The town proper was established by an Act of Parliament during the reign of Queen Mary in 1557. Though the early fort and its surrounding settlement had been known by a number of names, such as Governor, Port Laois, Campa and Fort Protector, the new town was named Maryborough (IPA [ˈmarbrə]) and the county was named Queen's County in Mary's honour. In about 1556, Portlaoise acquired its first parish church—Old St Peter's—situated to the west of Fort Protector. Although first built as a Catholic church, due to Queen Mary's re-establishment of Roman Catholicism, the church was used for Protestant services after the accession to the English throne of Mary's half-sister, Elizabeth.
The area had been a focus of the rebellion of Ruairí Óg Ó Mórdha, a local chieftain who had rebelled and had lost his lands, which the Crown wanted to be settled by reliable landowners. For the next fifty or so years, the new English settlers in Maryborough fought a continual, low-scale war with the Gaelic chieftains who fought against the new settlement. The town had been burnt several times by the end of the 16th century.
Maryborough was granted a market in 1567, and then in 1570, a charter of Queen Elizabeth I raised the town to the rank of borough. This allowed the establishment of a Corporation of the Borough, a body which consisted of a burgomaster, two bailiffs, a town clerk, and a sergeant at arms, as well as various other officers, burgesses and freemen. The Maryborough Division was represented by two members in the Irish Parliament until 1800. The Act of Union ended this franchise, and it became part of the electorate of Queen's County until 1922. The town's Corporation itself existed until 1830.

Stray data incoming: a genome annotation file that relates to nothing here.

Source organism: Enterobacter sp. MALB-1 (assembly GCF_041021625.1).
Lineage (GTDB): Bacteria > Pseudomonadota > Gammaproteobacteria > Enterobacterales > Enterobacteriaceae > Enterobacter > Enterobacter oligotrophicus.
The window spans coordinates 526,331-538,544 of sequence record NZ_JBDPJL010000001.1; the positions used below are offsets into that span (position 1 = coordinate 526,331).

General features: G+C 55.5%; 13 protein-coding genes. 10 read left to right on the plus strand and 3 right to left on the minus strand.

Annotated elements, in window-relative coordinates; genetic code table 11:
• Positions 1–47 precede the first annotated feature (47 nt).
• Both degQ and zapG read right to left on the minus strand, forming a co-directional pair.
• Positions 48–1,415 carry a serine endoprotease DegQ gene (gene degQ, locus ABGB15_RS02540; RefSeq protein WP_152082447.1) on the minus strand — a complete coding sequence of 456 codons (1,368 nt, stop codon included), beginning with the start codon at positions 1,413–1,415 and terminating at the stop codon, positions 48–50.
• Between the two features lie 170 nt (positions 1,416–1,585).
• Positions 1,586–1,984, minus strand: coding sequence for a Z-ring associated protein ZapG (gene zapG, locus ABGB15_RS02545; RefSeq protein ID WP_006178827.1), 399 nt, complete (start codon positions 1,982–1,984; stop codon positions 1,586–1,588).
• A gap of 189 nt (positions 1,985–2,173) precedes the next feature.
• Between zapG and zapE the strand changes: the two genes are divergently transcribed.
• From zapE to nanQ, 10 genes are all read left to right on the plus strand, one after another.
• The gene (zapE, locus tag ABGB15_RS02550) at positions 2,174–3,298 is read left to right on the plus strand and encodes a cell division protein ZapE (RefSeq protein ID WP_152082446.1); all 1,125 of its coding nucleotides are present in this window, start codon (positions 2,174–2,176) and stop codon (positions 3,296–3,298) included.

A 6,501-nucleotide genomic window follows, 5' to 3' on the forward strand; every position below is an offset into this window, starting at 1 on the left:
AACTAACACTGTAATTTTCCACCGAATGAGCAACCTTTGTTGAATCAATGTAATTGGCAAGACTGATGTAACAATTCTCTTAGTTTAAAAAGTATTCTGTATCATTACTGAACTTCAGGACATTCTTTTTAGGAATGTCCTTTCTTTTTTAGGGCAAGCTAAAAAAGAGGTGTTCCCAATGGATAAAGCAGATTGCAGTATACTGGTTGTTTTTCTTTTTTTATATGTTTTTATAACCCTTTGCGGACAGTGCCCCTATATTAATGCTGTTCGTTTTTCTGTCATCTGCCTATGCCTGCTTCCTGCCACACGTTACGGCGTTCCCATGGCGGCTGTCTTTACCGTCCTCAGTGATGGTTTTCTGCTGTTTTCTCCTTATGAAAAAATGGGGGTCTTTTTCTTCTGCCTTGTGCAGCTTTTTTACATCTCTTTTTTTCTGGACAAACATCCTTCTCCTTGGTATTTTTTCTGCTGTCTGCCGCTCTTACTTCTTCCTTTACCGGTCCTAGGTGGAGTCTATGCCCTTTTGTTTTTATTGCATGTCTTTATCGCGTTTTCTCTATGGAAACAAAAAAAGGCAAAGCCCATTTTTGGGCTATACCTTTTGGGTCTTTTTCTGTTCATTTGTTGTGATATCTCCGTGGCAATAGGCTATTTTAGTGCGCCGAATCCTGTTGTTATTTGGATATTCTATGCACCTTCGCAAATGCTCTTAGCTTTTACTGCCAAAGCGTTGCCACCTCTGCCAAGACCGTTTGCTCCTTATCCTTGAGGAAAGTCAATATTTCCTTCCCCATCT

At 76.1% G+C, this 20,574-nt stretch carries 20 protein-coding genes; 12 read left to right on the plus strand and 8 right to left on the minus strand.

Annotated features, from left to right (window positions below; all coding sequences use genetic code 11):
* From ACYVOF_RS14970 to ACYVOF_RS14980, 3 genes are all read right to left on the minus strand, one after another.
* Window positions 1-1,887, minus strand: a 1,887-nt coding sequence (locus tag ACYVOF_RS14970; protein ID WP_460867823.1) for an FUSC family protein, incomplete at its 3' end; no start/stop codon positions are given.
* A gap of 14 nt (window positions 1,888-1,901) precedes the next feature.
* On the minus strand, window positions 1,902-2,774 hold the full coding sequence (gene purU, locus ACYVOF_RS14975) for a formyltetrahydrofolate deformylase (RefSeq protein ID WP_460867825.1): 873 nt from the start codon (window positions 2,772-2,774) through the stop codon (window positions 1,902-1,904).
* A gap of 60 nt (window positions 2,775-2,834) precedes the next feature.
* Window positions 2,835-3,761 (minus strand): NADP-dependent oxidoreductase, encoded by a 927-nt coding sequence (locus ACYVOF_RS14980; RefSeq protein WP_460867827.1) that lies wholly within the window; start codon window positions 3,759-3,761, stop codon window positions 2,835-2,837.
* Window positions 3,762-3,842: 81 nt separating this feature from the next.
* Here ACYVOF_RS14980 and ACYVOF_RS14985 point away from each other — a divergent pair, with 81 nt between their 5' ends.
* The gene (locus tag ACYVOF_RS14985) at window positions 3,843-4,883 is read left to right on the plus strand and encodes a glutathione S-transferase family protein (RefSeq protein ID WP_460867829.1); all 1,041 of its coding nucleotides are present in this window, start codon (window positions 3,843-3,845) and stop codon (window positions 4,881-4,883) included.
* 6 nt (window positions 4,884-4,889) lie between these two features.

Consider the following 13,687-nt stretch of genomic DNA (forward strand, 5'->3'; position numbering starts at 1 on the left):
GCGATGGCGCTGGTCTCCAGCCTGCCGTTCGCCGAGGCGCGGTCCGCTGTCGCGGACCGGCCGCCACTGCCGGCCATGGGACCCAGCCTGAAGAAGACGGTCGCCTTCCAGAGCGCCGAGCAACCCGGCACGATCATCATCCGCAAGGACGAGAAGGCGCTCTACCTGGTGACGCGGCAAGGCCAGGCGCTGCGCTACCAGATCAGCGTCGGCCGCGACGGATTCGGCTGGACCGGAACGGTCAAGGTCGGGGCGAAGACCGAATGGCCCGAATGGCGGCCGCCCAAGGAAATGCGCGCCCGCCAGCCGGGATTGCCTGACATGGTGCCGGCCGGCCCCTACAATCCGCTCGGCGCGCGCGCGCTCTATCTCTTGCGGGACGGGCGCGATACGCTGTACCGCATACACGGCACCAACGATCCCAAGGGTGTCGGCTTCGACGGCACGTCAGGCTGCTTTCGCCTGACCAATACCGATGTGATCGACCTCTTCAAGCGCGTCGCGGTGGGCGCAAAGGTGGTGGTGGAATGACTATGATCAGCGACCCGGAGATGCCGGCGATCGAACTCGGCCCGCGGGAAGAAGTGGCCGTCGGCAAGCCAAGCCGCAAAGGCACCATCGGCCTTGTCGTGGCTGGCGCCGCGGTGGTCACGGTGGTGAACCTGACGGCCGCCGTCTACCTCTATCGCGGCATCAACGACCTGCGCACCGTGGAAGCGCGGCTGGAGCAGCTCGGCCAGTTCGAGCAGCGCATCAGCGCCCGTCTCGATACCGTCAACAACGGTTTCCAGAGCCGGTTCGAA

In 1803–04, a new Church of Ireland church was built to replace the Old St Peter's; it was the first building to be erected on the new Market Square. The building is attributed to architect James Gandon. Other notable buildings constructed in Maryborough in the 19th century included the now-destroyed French Renaissance-style Town Hall on Market Square; the Court House on Main Street, built in 1805; the County Gaol built in 1830 to a design by William Deane Butler; and the neo-classical St. Fintan's Hospital, built in 1833 on the Dublin Road.
The town forms part of the Portlaoise Municipal District Local Electoral Area for elections to Laois County Council. This includes the urban Portlaoise area, Abbeyleix and Ballinakill and surrounding rural areas. As of 2020, the total population of the Portlaoise local electoral area is 31,794 people. Portlaoise's Town Council was abolished in 2014.